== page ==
It's Not Always about the Money: Why the State Identity Theft Laws Fail to Adequately Address Criminal Record Identity Theft

By Perl, Michael W. | Journal of Criminal Law and Criminology, Fall 2003 | Go to article overview

It's Not Always about the Money: Why the State Identity Theft Laws Fail to Adequately Address Criminal Record Identity Theft


Perl, Michael W., Journal of Criminal Law and Criminology


I. INTRODUCTION

In October of 1995, Joshua Sours received a letter from Kohl's department store stating that "he owed money to the store in restitution for theft." (1) In fact, Sours's criminal record showed convictions for retail theft and possession of marijuana. (2) The problem was that Sours did not commit these offenses, was never arrested, never appeared in court, and never pled guilty to the offenses. (3)

So what happened to Joshua Sours? Upon receiving the letter from Kohl's, Sours informed police authorities that something was wrong. (4) A subsequent investigation revealed that when the suspect of the Kohl's theft was arrested, he identified himself as Joshua Sours, attended one hearing, pled guilty to the charges, was sentenced to a day in jail, and was then released by authorities. (5) When Sours learned of these past events, a "quick look at the police photo" clarified what had happened. (6) Sours realized that the true perpetrator of the crimes was actually a high school friend, using Sours's identity to protect himself from obtaining a tainted criminal record. (7)

Sours was a victim of criminal record identity theft, (8) a form of identity theft whose popularity continues to rise throughout the country. (9) Criminal record identity theft occurs when the identity thief obtains a victim's personal information (10) and then commits crimes, traffic violations, or other illegal activities while acting as the victim. (11) Instead of providing law enforcement with her own personal information, the identity thief provides the victim's personal information in order for the identity thief to avoid criminal convictions and legal sanctions in her own name. (12) This Comment will address this specific form of identity theft in further detail.

Although identity theft is a crime in almost every state, (13) as well as a federal felony, most state identity theft laws need to be amended to adequately detect, prevent, and prosecute criminal record identity theft because most identity theft prosecutions occur at the state level. (14) This Comment will explore the current state identity theft laws in detail and explain the provisions that are necessary to comprehensively address criminal record identity theft.

Before addressing the identity theft laws in more detail, Part II will provide some general background information about the crime of identity theft. It will explain the specific ways an identity thief obtains a victim's personal information and the various ways in which the thief may use that information, including criminal record purposes. Part III will then examine the current identity theft laws to see if and how these laws address criminal record identity theft. It will explain that although some states recognize criminal record identity theft as a crime, many states treat criminal record and financial identity theft differently in various ways. (15) It will also explain that the current laws fail to adequately address the statute of limitations issue as well as "reverse criminal record identity theft," a specific form of criminal record identity theft. (16) Finally, Part IV will explore two potential ways that the problem of criminal record identity theft may be better controlled. (17)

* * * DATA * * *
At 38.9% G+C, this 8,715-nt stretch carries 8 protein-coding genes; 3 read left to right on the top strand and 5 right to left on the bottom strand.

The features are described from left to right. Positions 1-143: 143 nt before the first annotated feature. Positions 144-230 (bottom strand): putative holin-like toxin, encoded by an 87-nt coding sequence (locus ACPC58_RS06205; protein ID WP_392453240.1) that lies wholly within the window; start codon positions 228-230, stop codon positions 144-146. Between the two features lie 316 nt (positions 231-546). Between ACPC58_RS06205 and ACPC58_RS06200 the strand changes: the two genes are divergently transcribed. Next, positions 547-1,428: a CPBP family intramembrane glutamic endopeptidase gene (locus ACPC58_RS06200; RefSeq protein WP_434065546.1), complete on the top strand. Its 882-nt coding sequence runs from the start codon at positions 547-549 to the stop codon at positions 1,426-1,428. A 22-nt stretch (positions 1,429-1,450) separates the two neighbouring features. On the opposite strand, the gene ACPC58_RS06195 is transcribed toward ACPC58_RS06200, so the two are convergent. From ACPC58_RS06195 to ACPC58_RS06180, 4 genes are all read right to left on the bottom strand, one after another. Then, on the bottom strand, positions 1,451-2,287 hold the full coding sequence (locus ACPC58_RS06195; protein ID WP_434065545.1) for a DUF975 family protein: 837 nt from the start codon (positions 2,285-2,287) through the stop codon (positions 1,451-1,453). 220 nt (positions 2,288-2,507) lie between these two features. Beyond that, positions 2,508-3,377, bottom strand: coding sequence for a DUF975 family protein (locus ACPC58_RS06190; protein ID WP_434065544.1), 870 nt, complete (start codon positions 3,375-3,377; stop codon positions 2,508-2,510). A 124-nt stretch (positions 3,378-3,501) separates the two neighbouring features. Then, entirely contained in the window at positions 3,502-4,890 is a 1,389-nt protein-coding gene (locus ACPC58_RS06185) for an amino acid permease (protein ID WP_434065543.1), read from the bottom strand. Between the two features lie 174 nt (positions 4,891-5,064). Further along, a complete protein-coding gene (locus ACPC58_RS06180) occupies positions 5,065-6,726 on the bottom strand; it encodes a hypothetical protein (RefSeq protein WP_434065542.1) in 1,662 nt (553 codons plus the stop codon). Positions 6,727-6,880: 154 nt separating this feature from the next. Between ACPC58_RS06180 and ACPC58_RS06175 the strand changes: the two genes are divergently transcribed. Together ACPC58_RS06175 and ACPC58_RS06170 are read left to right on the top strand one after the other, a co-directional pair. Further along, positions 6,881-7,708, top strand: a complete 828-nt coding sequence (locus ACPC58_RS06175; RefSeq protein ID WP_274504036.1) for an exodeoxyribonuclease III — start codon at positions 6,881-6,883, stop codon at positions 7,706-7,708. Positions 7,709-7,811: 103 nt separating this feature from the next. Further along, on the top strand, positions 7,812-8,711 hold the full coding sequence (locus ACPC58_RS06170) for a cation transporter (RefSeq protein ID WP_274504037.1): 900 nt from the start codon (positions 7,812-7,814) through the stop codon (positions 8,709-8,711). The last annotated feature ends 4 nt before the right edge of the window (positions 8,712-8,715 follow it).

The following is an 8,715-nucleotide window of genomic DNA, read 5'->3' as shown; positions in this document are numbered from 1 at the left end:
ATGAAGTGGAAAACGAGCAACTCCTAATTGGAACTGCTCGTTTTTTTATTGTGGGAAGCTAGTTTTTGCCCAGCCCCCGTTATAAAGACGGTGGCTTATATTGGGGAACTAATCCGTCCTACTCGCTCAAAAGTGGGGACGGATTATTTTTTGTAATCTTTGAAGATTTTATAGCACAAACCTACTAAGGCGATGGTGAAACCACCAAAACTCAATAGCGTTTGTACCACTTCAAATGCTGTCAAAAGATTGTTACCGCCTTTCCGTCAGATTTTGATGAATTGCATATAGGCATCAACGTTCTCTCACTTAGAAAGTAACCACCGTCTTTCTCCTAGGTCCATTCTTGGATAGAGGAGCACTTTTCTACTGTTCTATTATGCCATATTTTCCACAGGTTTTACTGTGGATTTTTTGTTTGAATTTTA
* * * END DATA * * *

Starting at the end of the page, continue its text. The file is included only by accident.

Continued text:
II. BACKGROUND

Identity theft is the fastest growing crime in the United States. (18) Due to the widespread growth of identity theft, in 1999 the Federal Trade Commission ("FTC") began collecting consumer complaints (19) related to identity theft in the Identity Theft Clearinghouse. (20) Between 2000 and 2001 alone, both the numbers of inquiries to the FTC related to identity theft and the reported identity theft victims nearly tripled. (21) Moreover, the FTC reports that the number of identity theft claims more than doubled between 2001 and 2002. (22) Thus, with the number of incidents of identity theft reported to the FTC between 2000 and 2002 increasing from nearly 31,000 to about 162,000, today there are more than five times as many reported incidents of identity theft as there were only three years ago.

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It's Not Always about the Money: Why the State Identity Theft Laws Fail to Adequately Address Criminal Record Identity Theft
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